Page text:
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Spotlights

Otterbein Tackles Hunger and Homelessness

Otterbein Tackles Hunger and Homelessness


By Alli Bates ’16

Hunger and homelessness are issues that affect millions of people nationwide. Some may think that a small, private university like Otterbein is immune to these issues, but that is not true. 

As a college of opportunity, Otterbein has always welcomed students of all backgrounds. Of this year’s first-year students, 32 percent are Pell eligible, which means many of these families are below the poverty level. Otterbein is also seeing an increase in food insecurity, meaning students don’t know where their next meal is coming from. Otterbein is starting a co-op to help meet their needs.

The Otterbein community is also helping to raise awareness and to serve those suffering from hunger and homelessness through the Hunger and Homelessness Week campaign and by partnering with charities year-round.


Hunger and Homelessness Week

Otterbein students are raising awareness during Hunger and Homelessness Week on campus, Nov. 16-20. Coordinated by the Center for Community Engagement, a series of events will educate the campus community and benefit a regional food bank.

Perhaps the most visible effort in their educational campaign is the cardboard colony. On Monday, Nov. 16, students demonstrated the struggle of homeless citizens by building a cardboard colony on Towers Lawn, occupying the structures for part of the day and engaging with fellow students who passed by. Cardboard signs with statistics about homelessness in Ohio lined the sidewalk near the colony. 

Also part of Hunger and Homelessness Week, students participated in a soup line and raised awareness and funds for Mid-Ohio Food Bank with the Home Runs for Homelessness Kickball Tournament.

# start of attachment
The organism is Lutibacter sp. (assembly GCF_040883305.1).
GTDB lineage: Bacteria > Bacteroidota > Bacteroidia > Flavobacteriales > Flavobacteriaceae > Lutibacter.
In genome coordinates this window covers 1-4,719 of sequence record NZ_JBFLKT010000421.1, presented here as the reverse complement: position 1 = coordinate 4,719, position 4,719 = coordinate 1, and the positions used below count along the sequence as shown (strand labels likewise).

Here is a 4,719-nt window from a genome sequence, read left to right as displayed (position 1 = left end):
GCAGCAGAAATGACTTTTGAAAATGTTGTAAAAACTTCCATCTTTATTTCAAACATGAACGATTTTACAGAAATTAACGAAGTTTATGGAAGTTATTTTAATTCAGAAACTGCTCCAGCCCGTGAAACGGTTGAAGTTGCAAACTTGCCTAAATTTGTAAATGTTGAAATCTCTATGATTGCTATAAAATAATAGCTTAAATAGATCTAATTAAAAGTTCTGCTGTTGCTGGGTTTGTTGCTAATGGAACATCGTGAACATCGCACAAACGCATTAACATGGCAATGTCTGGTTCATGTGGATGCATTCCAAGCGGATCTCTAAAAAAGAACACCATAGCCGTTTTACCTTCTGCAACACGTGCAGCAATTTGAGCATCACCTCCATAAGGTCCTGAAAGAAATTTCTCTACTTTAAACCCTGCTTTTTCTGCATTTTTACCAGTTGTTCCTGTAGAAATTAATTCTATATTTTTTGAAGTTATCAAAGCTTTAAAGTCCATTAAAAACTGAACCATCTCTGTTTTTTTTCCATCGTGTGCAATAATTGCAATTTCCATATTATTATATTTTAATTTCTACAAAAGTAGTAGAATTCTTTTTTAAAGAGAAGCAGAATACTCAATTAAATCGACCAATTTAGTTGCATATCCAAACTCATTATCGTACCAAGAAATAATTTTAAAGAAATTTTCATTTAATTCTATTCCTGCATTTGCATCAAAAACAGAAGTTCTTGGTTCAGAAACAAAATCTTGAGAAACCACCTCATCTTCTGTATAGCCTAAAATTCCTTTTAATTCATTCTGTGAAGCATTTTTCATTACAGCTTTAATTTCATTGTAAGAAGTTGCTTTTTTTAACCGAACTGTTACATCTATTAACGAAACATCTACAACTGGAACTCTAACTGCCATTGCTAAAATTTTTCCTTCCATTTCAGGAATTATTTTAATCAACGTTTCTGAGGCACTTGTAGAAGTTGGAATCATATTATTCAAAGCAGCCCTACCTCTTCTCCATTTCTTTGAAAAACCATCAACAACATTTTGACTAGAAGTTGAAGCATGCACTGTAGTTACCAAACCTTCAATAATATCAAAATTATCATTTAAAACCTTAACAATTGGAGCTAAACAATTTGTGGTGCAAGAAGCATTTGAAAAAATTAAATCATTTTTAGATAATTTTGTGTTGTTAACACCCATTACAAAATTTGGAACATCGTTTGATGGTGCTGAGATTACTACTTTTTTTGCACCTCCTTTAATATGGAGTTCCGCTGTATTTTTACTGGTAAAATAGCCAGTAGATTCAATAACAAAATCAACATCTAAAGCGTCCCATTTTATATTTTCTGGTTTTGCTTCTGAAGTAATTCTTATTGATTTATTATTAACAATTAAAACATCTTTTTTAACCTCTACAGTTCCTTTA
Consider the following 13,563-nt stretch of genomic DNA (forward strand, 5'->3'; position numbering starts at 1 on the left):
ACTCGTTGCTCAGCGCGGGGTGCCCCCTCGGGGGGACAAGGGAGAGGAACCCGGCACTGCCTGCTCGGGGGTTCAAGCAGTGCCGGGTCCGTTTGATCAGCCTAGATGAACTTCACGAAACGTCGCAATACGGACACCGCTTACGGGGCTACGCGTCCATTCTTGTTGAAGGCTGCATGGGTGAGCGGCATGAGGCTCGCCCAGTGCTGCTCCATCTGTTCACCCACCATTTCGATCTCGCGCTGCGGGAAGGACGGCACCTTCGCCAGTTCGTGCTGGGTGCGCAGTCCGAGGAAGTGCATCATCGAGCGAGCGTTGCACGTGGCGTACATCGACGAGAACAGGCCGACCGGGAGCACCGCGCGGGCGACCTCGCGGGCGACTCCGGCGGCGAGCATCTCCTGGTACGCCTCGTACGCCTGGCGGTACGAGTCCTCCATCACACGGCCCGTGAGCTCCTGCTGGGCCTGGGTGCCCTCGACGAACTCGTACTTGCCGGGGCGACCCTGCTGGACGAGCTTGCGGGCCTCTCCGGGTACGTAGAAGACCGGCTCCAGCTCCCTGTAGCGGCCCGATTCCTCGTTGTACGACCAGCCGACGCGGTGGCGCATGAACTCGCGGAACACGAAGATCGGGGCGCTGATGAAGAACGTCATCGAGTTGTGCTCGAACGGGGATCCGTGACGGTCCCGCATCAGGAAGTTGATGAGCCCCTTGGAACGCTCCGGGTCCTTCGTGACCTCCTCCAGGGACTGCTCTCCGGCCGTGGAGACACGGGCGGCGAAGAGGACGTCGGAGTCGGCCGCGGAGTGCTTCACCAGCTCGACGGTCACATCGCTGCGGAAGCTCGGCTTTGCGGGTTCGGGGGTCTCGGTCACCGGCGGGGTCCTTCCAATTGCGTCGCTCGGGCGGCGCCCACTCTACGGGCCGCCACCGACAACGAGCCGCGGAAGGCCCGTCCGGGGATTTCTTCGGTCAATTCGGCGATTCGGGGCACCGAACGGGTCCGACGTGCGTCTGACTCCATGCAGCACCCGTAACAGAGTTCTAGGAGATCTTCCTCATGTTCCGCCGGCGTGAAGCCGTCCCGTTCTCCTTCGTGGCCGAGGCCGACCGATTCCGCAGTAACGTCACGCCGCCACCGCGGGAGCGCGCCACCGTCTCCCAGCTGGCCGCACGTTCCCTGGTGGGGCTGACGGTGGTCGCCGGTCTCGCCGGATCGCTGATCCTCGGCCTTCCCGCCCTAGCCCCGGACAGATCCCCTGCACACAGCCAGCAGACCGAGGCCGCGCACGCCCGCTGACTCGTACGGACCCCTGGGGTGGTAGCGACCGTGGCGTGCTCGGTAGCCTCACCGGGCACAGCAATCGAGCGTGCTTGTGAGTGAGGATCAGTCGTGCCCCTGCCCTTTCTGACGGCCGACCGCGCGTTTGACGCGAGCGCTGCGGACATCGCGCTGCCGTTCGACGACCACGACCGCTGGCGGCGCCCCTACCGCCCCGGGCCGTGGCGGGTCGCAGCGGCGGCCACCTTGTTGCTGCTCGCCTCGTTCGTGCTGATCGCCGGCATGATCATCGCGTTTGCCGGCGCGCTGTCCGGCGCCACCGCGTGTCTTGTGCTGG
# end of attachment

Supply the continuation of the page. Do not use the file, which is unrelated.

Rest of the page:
Food Insecurity

Raising awareness is important because homelessness and hunger are local, statewide and national issues. There are 48.1 million Americans who live in food insecure households, including 32.8 million adults and 15.3 million children.

The main causes of food insecurity in the United States are unemployment, high housing costs, low wages and poverty, lack of access to SNAP (food stamps) benefits and medical or health costs.

Ohio exhibits statistically significantly higher household food insecurity at a rate of 16.9 percent compared to the U.S. national average of 14.3 percent.

Additionally…

  • One in six Americans live on incomes that put them at risk for hunger
  • More than 14 million American children rely on food banks for assistance
  • An estimated 1,979,000 people in Ohio are considered poor
  • 208,639 people (18.1 percent) in Franklin County, Ohio, are living in poverty
  • The risk of poverty is greater for 18- to 24-year-olds than for most other age groups

Otterbein students, faculty, staff and organizations partner with Westerville Area Resource Ministry (WARM) throughout the year to serve the Westerville community. WARM has served more than 17,720 individuals—including 7,022 children—in the Westerville community to help alleviate the problem of hunger in the Westerville community.

Crafting for a Cause

One group on campus is working to provide warmth and comfort to the homeless during the cold Ohio winters. 

Stitches to Share: Crafters for a Cause is a community service group that started in November 2011.  Comprised of students, faculty and staff from Otterbein, the group meets in the library every four to six weeks to work on crafted items like scarves, hats and mittens to donate to regional charities. Its mission is to warm those in need through knitting, crocheting, looming and quilting.

“The goal of our group is to produce handmade gifts that demonstrate to the recipients that someone is thinking about them and wants to help,” said Judy Carey Nevin, one of the group’s founders.

Stitches to Share members designate a charity to receive their donations for six to eight weeks before rotating to another charitable organization. Membership in the group is open to anyone affiliated with Otterbein, including students, staff, and faculty.

“A lot of the people in our group were strangers before we started meeting. Hopefully, they will create friendships as they continue their participation in Stitches to Share,” said Nevin.

Experience knitting or crocheting is not required to join the group and instruction is provided at each meeting. In addition to collecting handmade items, the group also accepts donated supplies and yarn for its projects as well as financial support to purchase supplies. For more information about upcoming meetings or how to get involved, please contact Penny Sens at psens@otterbein.edu.

Learn more about Otterbein’s Center for Community Engagement and their outreach programs.

Look through a photo gallery from the cardboard colony on our Flickr page.

Find out how you can help Westerville Area Resource Ministry serve the Westerville community.